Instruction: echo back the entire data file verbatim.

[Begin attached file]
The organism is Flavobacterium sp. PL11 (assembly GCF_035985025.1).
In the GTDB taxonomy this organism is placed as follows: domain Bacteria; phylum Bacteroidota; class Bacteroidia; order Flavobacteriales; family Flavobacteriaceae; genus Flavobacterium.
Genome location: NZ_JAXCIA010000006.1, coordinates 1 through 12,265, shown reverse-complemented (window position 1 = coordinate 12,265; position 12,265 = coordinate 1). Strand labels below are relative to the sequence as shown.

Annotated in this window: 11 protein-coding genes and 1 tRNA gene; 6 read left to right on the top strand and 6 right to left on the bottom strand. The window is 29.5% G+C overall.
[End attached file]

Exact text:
The organism is Flavobacterium sp. PL11 (assembly GCF_035985025.1).
In the GTDB taxonomy this organism is placed as follows: domain Bacteria; phylum Bacteroidota; class Bacteroidia; order Flavobacteriales; family Flavobacteriaceae; genus Flavobacterium.
Genome location: NZ_JAXCIA010000006.1, coordinates 1 through 12,265, shown reverse-complemented (window position 1 = coordinate 12,265; position 12,265 = coordinate 1). Strand labels below are relative to the sequence as shown.

Annotated in this window: 11 protein-coding genes and 1 tRNA gene; 6 read left to right on the top strand and 6 right to left on the bottom strand. The window is 29.5% G+C overall.